Recently, Intel researchers were able to train an AI system to recognize hazardous chemical odors often used to mask the presence of drugs or bombs.

It could detect scents like ammonia, acetone, and methane, even when other smells were used to mask them. Loihi only needed a single sample to learn each odor.

Compare that to the 3,000 samples required to train a state-of-the-art deep learning solution to achieve the same level of classification accuracy.

Clearly, Loihi is set to be a game-changer.

Enduring the Bear Market

And the news comes at an overall good time for Intel. Yes, like other chipmakers it will be negatively impacted by the coronavirus economic shutdown.

But I believe it could come out of this period in better shape than many other leading chip firms.

Let’s start with its most recent quarterly report in which the firm beat on both sales and earnings. For the period ended December 31, earnings rose 19% to $1.52. Sales climbed 8% to $20.2 billion.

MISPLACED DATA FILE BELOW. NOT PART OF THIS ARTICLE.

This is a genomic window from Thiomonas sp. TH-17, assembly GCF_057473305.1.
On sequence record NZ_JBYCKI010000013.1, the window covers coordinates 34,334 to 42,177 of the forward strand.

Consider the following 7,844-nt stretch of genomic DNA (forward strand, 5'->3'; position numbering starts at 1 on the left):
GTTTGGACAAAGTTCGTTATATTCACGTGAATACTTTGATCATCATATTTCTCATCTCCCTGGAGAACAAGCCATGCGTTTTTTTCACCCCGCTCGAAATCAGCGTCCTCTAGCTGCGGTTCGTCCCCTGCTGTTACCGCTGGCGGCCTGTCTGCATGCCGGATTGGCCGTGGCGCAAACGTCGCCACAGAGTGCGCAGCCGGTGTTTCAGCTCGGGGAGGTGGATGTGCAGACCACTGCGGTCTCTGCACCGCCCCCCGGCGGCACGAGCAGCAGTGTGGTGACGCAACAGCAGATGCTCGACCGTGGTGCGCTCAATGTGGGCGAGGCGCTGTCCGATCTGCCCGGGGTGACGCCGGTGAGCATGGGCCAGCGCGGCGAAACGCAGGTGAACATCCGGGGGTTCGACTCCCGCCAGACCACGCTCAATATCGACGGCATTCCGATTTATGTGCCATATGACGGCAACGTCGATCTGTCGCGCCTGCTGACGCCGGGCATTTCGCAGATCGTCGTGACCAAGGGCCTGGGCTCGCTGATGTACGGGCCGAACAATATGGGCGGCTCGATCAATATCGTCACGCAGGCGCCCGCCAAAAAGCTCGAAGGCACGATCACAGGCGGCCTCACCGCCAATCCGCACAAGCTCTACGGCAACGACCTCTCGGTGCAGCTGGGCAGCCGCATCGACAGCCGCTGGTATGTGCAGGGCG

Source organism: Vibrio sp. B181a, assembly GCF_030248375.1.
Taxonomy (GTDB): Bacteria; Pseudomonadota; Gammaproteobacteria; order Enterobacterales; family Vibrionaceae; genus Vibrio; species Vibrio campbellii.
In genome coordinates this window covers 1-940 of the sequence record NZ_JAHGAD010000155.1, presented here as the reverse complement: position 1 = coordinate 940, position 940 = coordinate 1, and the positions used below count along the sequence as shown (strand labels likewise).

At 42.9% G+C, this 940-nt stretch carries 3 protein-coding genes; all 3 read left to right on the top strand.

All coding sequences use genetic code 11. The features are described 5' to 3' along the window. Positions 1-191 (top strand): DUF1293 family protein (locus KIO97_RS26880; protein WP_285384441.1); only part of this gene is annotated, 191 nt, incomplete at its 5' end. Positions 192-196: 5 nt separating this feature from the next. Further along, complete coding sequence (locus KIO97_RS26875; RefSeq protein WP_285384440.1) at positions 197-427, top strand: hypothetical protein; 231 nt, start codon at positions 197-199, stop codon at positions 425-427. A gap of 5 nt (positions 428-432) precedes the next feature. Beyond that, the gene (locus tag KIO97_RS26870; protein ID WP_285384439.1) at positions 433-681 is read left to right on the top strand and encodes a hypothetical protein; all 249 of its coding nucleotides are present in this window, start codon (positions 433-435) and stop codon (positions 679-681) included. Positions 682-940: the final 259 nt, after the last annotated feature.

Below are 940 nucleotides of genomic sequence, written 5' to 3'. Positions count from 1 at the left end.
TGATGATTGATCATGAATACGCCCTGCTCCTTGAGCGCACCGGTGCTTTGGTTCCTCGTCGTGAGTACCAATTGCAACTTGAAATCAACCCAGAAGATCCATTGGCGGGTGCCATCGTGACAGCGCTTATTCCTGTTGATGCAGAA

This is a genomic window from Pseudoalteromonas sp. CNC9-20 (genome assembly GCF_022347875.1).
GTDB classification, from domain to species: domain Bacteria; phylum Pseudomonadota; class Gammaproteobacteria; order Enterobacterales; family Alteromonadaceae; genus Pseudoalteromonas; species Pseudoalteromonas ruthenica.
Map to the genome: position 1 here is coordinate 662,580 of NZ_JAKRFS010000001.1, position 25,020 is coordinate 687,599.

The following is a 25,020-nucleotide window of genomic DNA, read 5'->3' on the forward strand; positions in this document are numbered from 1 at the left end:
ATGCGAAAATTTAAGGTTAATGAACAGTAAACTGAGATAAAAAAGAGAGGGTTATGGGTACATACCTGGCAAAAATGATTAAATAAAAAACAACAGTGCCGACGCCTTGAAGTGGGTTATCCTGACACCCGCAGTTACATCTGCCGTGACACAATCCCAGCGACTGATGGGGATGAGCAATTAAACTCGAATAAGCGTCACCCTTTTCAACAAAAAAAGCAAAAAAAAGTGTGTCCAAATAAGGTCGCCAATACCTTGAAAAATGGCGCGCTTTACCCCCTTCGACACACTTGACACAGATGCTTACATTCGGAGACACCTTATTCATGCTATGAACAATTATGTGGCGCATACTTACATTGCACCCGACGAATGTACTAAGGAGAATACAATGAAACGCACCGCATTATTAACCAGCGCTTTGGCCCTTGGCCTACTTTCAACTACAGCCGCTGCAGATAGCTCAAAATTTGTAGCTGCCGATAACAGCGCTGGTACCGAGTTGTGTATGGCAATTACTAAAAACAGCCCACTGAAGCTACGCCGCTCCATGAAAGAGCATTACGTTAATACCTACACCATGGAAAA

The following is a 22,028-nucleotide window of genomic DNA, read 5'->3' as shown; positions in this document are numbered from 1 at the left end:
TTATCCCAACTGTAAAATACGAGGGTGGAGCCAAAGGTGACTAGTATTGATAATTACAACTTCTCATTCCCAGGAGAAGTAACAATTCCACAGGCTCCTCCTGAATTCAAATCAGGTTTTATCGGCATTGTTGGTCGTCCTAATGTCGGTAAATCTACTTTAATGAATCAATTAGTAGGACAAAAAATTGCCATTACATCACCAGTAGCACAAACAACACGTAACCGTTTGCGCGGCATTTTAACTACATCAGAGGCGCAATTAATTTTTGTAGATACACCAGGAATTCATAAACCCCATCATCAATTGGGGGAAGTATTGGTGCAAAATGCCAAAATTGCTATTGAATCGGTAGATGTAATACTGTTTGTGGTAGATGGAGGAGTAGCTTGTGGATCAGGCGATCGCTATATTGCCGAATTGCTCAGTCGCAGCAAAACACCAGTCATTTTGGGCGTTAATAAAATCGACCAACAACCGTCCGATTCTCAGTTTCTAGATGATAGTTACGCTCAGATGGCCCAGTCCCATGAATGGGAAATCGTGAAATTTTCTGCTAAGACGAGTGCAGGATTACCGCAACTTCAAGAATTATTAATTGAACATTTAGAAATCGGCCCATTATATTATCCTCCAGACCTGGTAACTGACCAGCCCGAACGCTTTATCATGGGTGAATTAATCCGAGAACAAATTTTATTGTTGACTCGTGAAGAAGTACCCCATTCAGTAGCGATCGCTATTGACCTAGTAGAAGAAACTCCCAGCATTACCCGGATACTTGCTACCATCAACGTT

Next up is the first-quarter earnings statement that comes out on Thursday. That will give us a sense of how the firm is executing against its plan as well as the impact of Covid-19.

Ironically, Intel got little attention from analysts when it released Pohoiki Springs in mid-March. But Wall Street has taken notice of the firm’s vital role in the global chip industry amid the coronavirus shut down.

Bernstein analyst Stacy Rasgon upgraded Intel’s stock from underperform to market perform – ending his bearish call on the company.

Market Watch quoted Rasgon saying “in a rainstorm the guy with the biggest umbrella usually stays the driest”.

The metaphor alludes to Intel’s strong balance sheet and cheaper valuation, which the analyst believes may give the stock a cushion during the Covid-19 market bear market we’re currently experiencing.

Add it all up and you can see why Intel is a powerful company and its stock should be on your bear market tech watchlist.

This is the kind of stock you can count on for the long haul.

And with a dividend yield of 2.4%, Intel is literally paying you to be patient as the tech leader rebounds from the coronavirus panic.

Cheers and good investing,
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Michael A. Robinson